Guide to Small Business
What Is the Small Business Association?
The Small Business Association (SBA) is an agency established in 1953 by the U.S. government that provides various types of assistance to American small businesses. The SBA helps small businesses by providing access to capital and low-cost training, providing government contracts to qualified small businesses, and advocating for small businesses by reviewing legislation.
During the COVID-19 pandemic, the SBA launched the PPP program, which provided forgivable SBA loans to thousands of small businesses whose operations were impacted by the pandemic.
What is a product life cycle?
A product life cycle is the amount of time a product goes from being introduced into the market until it's taken off the shelves. Understanding a product’s life cycle helps businesses make decisions regarding a product’s pricing and promotion, as well as whether to expand or cut a product. There are four general stages of a product’s life cycle: introduction, growth, maturity, and decline. Business owners track each of these stages carefully in order to find opportunities to gain competitive advantage over their peers.
What is the gig economy?
The term gig economy is used to describe a labor market in which temporary or part-time jobs are commonplace. In a gig economy, companies tend to hire independent contractors and freelancers rather than full-time employees. While the positions available in a gig economy can provide workers with more flexibility than full-time, salaried roles, many commentators claim the transient, generally lower-paying jobs in a gig economy can hurt a worker’s longevity and overall satisfaction.
What is the Walmart effect?
The Walmart effect refers to the loss in revenue and foot traffic that can hit smaller businesses once a Walmart opens in their area. A retailer the size of Walmart has the ability to dictate the price it pays to wholesalers at a magnitude which smaller companies cannot. As a result, Walmart is able to sell merchandise at a much lower price than its competitors in the area. When a Walmart opens the lower prices, and wider selection of merchandise draws customers away from smaller, local businesses.
A sole proprietorship is an unincorporated business that has just one owner who pays personal income tax on profits earned from the business. Sole proprietorships are relatively simple to establish, making them popular with small business owners and contractors.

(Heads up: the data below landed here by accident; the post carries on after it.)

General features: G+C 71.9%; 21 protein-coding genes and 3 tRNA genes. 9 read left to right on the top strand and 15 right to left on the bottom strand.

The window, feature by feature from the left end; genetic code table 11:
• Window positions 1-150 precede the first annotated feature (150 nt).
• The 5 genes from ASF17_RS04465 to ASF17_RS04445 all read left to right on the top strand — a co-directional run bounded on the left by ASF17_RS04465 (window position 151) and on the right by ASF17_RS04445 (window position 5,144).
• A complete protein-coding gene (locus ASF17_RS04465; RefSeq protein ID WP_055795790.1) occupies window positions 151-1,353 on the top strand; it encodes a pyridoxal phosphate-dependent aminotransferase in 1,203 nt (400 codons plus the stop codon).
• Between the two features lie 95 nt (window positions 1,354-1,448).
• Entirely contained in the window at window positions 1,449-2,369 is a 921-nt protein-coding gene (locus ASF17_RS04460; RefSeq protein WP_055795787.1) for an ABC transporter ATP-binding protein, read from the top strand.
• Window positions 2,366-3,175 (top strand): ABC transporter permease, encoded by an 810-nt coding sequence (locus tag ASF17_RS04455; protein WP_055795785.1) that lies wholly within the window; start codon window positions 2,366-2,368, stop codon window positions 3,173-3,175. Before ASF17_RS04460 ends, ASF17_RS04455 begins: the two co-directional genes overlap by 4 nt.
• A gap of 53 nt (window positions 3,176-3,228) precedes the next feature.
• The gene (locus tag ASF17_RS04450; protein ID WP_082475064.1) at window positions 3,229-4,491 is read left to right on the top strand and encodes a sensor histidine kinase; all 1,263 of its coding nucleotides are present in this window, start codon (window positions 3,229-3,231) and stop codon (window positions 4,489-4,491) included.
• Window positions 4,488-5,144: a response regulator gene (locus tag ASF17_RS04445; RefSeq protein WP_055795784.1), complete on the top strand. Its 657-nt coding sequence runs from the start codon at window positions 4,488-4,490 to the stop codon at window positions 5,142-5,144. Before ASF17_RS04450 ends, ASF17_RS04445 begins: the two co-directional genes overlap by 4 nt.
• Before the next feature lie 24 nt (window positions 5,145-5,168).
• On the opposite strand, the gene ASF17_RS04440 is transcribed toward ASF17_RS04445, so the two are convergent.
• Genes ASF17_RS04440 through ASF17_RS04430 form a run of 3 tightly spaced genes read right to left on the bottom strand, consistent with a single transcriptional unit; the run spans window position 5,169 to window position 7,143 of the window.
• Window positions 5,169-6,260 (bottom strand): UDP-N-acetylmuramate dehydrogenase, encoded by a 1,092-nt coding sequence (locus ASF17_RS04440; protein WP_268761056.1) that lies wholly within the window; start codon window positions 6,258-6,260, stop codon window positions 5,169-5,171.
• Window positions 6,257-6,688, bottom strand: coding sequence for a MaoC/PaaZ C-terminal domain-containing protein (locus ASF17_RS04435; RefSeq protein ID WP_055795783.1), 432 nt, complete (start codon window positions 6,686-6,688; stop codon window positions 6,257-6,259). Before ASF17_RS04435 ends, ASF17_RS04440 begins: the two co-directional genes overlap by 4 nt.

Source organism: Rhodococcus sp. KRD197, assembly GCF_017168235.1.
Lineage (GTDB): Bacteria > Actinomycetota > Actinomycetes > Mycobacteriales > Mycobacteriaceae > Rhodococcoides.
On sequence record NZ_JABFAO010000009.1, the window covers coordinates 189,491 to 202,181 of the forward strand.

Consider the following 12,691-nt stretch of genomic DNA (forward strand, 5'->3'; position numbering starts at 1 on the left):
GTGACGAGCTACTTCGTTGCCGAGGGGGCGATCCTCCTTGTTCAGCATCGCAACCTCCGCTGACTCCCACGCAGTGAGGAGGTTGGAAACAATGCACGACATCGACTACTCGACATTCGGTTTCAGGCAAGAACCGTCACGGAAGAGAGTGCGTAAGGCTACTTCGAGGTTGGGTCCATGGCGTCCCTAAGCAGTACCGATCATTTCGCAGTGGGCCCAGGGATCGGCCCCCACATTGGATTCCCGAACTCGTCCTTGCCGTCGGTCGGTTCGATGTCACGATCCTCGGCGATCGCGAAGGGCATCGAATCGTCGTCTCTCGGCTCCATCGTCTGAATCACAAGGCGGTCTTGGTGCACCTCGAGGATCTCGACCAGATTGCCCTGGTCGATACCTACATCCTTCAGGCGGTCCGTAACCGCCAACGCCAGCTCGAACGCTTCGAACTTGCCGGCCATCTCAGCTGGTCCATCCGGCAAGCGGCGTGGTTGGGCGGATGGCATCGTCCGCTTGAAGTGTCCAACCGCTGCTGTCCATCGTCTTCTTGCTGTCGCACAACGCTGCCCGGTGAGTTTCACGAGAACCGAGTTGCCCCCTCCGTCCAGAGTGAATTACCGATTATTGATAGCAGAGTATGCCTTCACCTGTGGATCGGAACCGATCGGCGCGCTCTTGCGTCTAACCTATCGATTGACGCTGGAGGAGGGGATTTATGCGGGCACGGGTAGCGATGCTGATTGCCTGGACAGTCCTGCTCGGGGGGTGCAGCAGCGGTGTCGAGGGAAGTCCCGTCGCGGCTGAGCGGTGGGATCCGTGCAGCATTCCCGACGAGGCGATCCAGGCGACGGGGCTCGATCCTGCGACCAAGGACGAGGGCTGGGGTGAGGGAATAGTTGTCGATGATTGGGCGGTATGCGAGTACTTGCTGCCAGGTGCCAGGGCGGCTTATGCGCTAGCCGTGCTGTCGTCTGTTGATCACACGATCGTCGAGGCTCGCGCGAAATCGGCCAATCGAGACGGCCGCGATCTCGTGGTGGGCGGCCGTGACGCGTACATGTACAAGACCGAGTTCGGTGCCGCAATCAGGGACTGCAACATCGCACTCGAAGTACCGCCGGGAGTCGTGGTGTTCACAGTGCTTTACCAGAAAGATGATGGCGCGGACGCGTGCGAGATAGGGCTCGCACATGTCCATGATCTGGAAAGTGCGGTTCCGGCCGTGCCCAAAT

Small and Mid-size Enterprise (SME)
A “small and mid-size enterprise (SME)” is a business whose operations don’t exceed a certain level, either in revenue or employees. Different countries and industries have different criteria for what is considered a small, medium, or large business. The European Union (EU), for example, defines a small-sized enterprise as a company with fewer than 50 employees and a medium-sized enterprise as one with less than 250 employees. Though small on their own, SMEs make up the majority of economic activity in the U.S.
Business Process Outsourcing (BPO)
Business process outsourcing (BPO) or “outsourcing” refers to the process of subcontracting various business-related operations to third-party vendors rather than handling such operations in-house. Both small and large businesses utilize BPO in order to cut costs or expedite various processes. Back office BPO happens when a company subcontracts services such as accounting, payment processing, IT services, human resources, regulatory compliance, and quality assurance whereas front office BPO outsources customer-related services such as tech support, sales, and marketing.
A long tail business strategy is one which seeks to sell low volumes of hard-to-find items to many customers, rather than high volumes of items with a much wider customer base. The strategy, coined in 2004 by writer Chris Anderson, leans on Anderson’s research showing that though more popular goods achieve a higher volume of sales through mass-market channels, “long tail” goods generally have low distribution and production costs, yet are readily available for sale. A long tail business strategy subscribes to the belief that consumers will move away from mainstream markets.